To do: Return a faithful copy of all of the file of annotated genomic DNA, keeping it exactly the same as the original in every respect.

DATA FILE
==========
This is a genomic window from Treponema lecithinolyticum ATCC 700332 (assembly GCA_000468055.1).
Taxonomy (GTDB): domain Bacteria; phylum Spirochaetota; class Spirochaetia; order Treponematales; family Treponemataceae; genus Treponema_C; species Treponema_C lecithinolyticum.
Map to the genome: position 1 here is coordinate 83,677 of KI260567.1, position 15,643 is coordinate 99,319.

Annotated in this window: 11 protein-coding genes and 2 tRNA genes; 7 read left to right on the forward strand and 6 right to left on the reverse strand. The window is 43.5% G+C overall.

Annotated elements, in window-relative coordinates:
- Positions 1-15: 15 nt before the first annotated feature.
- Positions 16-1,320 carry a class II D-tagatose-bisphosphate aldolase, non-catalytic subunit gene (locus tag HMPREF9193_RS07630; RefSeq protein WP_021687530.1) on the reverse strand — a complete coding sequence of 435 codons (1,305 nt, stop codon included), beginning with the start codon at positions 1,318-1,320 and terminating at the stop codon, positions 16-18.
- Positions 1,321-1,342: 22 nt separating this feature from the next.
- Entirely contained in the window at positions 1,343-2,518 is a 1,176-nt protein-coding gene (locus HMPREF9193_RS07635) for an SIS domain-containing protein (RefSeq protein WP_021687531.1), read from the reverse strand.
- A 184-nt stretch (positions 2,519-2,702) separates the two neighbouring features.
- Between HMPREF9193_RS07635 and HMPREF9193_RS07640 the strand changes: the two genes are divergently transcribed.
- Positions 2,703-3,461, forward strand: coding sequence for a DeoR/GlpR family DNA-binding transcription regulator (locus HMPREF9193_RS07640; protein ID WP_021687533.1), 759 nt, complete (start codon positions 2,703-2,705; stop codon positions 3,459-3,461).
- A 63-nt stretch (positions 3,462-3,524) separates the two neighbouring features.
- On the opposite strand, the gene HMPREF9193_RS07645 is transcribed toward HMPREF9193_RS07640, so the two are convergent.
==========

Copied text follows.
This is a genomic window from Treponema lecithinolyticum ATCC 700332 (assembly GCA_000468055.1).
Taxonomy (GTDB): domain Bacteria; phylum Spirochaetota; class Spirochaetia; order Treponematales; family Treponemataceae; genus Treponema_C; species Treponema_C lecithinolyticum.
Map to the genome: position 1 here is coordinate 83,677 of KI260567.1, position 15,643 is coordinate 99,319.

Annotated in this window: 11 protein-coding genes and 2 tRNA genes; 7 read left to right on the forward strand and 6 right to left on the reverse strand. The window is 43.5% G+C overall.

Annotated elements, in window-relative coordinates:
- Positions 1-15: 15 nt before the first annotated feature.
- Positions 16-1,320 carry a class II D-tagatose-bisphosphate aldolase, non-catalytic subunit gene (locus tag HMPREF9193_RS07630; RefSeq protein WP_021687530.1) on the reverse strand — a complete coding sequence of 435 codons (1,305 nt, stop codon included), beginning with the start codon at positions 1,318-1,320 and terminating at the stop codon, positions 16-18.
- Positions 1,321-1,342: 22 nt separating this feature from the next.
- Entirely contained in the window at positions 1,343-2,518 is a 1,176-nt protein-coding gene (locus HMPREF9193_RS07635) for an SIS domain-containing protein (RefSeq protein WP_021687531.1), read from the reverse strand.
- A 184-nt stretch (positions 2,519-2,702) separates the two neighbouring features.
- Between HMPREF9193_RS07635 and HMPREF9193_RS07640 the strand changes: the two genes are divergently transcribed.
- Positions 2,703-3,461, forward strand: coding sequence for a DeoR/GlpR family DNA-binding transcription regulator (locus HMPREF9193_RS07640; protein ID WP_021687533.1), 759 nt, complete (start codon positions 2,703-2,705; stop codon positions 3,459-3,461).
- A 63-nt stretch (positions 3,462-3,524) separates the two neighbouring features.
- On the opposite strand, the gene HMPREF9193_RS07645 is transcribed toward HMPREF9193_RS07640, so the two are convergent.